Edge redirection network formation models

Previously we wrote about few of the most well known and used network formation models [1]: Erdos-Renyi, Watts-Strogatz, Barabasi-Albert, core-periphery network and cellular network models. All these models are somewhat stylized and very simple - they are able to reproduce just some small part of actual complexity observed in the social networks. Thus it might be convenient to combine these models into hybrid network formation models, which then would be able to reproduce more empirically observed features.

One of the first steps away from the simple models and towards a more realistic models might be introduction of the local interactions. For example into the Barabasi-Albert model. Recall that in this model we had to keep track of the degrees of each node. But is it possible to have this information in real life? What would happen if we wouldn't have this information, but would explore the network through the random selection (just like in the Erdos-Renyi model)?

On the edge redirection networks

Wouldn't it be more natural to generate scale-free networks using a modified Erdos-Renyi model than the Barabasi-Albert model? Let us retain the purely uniform selection of the nodes of the original Erdos-Renyi model, but in contrast to the original we will select only one "old" node to connect to.

But not so fast! Let us with the probability \( r(a,b) \) to redirect the edge to the selected node's parent node (here \( a \) is a degree of the "old" target node and \( b \) is a degree of the parent node). Evidently the edge will not be redirected with the probability \( 1-r(a,b) \). We can now separate the redirection models into three groups (based on the asymptotic behavior of \( r(a,b) \)) - the hindered (if \( b \rightarrow \infty \), then \( r \rightarrow 0 \)), constant probability (\( r=\mathrm{const} \)) and enhanced (if \( b \rightarrow \infty \), then \( r \rightarrow 1 \)) redirection.

In case of the constant probability redirection we would obtain networks identical to the ones generated by the Barabasi-Albert modeli (\( \alpha=1 \)) [2, 3]. The hindered redirection case also provides networks which are similar to Barabasi-Albert model networks, but now with \( \alpha<1 \) [2]. The enhanced redirection case is a more interesting one - primarily, according to the authors, the network is non-extensive [3]. In this case we should also obtain a high dispersed network with multiple macro-hubs. [3] mentions that these kind of networks are observed in airline routes.

Fig.  1: Highly dispersed networks shown in the article "Highly Dispersed
Networks" by Gabel et al. (the enhanced redirection was used). The green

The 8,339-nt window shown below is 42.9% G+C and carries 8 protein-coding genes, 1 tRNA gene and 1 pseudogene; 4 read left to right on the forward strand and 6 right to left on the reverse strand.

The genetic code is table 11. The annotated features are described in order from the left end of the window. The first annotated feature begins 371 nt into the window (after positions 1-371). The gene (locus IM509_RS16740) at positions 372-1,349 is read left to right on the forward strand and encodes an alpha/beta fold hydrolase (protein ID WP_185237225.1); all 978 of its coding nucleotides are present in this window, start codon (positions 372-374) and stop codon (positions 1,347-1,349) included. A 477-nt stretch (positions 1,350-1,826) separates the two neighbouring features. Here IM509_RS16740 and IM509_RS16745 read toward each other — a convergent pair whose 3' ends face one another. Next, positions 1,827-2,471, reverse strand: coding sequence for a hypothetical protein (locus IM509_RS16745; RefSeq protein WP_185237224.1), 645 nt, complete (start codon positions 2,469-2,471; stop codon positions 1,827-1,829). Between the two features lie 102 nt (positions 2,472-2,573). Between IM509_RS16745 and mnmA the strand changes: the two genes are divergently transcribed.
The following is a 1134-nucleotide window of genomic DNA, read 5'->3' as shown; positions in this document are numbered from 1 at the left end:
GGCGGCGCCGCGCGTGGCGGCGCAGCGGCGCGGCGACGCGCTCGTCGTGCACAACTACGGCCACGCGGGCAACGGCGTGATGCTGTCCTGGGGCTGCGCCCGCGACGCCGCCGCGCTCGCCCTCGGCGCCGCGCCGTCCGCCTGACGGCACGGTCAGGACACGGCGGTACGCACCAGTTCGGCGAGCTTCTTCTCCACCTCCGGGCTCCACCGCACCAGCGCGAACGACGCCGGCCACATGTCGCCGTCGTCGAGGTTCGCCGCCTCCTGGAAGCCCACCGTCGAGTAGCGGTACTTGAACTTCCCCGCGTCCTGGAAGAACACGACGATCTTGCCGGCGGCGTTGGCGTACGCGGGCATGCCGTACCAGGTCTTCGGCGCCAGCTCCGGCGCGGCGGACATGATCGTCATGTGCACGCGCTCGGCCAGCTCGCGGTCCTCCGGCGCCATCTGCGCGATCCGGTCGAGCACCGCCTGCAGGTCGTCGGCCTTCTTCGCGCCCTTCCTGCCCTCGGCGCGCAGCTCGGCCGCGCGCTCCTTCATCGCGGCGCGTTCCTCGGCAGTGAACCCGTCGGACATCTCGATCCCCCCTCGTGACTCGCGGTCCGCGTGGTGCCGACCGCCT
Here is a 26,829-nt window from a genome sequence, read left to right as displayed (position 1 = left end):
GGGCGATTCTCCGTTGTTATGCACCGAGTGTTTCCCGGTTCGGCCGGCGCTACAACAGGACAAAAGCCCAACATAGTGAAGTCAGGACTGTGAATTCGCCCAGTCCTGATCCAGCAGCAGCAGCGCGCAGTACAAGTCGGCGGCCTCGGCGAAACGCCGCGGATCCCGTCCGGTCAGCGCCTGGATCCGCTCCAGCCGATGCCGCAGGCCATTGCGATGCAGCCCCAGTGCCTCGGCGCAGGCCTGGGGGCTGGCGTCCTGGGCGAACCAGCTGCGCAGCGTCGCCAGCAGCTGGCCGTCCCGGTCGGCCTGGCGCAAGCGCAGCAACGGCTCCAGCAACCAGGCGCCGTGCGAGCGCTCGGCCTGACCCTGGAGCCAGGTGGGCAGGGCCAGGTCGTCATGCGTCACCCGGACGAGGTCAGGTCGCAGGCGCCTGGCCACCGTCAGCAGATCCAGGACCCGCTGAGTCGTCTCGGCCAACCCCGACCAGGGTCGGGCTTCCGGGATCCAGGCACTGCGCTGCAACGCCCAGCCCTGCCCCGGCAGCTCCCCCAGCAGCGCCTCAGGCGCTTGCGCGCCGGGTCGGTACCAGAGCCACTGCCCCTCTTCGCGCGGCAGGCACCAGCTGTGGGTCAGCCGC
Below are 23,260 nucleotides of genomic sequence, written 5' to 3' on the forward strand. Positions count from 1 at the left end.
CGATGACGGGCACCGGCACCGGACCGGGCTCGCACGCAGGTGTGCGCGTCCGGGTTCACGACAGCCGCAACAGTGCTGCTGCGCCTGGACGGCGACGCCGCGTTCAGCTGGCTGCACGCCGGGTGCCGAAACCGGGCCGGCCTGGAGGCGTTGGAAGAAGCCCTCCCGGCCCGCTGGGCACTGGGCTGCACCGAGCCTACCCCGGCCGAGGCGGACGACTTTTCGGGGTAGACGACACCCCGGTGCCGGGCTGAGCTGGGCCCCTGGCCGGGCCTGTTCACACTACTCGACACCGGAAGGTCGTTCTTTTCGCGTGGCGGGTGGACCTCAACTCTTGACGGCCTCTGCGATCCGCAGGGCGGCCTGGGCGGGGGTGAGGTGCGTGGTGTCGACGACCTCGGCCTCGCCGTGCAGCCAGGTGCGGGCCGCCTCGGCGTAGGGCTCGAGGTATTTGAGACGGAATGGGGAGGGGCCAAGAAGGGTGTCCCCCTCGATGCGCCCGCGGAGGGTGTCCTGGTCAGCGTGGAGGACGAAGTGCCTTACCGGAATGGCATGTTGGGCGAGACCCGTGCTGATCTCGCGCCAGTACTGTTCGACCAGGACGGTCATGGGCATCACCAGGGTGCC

nodes have a total degree of 1, blue nodes - have 2-20, while red ones -
larger than
20. Fig 1.Highly dispersed networks shown in the article "Highly Dispersed Networks" by Gabel et al. (the enhanced redirection was used). The green nodes have a total degree of 1, blue nodes - have 2-20, while red ones - larger than 20.

Why are these models able to reproduce scale-free networks? Essentially it happens due to the fact that higher degree nodes are more probable to be selected as parent nodes, because of having more "routes" (child nodes) leading to them.

This is all that we can briefly tell you about the edge redirection network formation models. Note that this is only a brief introduction - there more papers available on this topic (e.g., see the list of references in [2, 3] papers).

Interactive applet

Using the interactive applet you can observe how the network is formed using edge redirection. Left panel of the applet shows the network itself, while in the right one you can observe how the degree probability density function evolves. Note that the probability density function plot is plotted on the lg-lg axes. Also note that the nodes in the left panel are colored based on their degree (if the degree equals 1, then they are green, if the degree is larger than 1, but smaller than 70% of largest degree, then they are blue, while in the other case they become red).

In case of enhanced redirection we choose the following form of \( r(a,b) \) (though note that it is not unique choice):

\begin{equation} r(a,b) = 1 - b^{-\lambda} . \end{equation}

In case of hindered redirection we chose that:

\begin{equation} r(a,b) = b^{-\lambda} . \end{equation}

While in case of constant probability redirection we set that \( r(a,b) = \lambda \).

Note that with a large number of nodes (100 or more) the applet might freeze and disrupt your browser operation, thus you should handle the applet with care. If you would like to analyze or generate large network consider downloading Gephi or obtaining other similar software packages.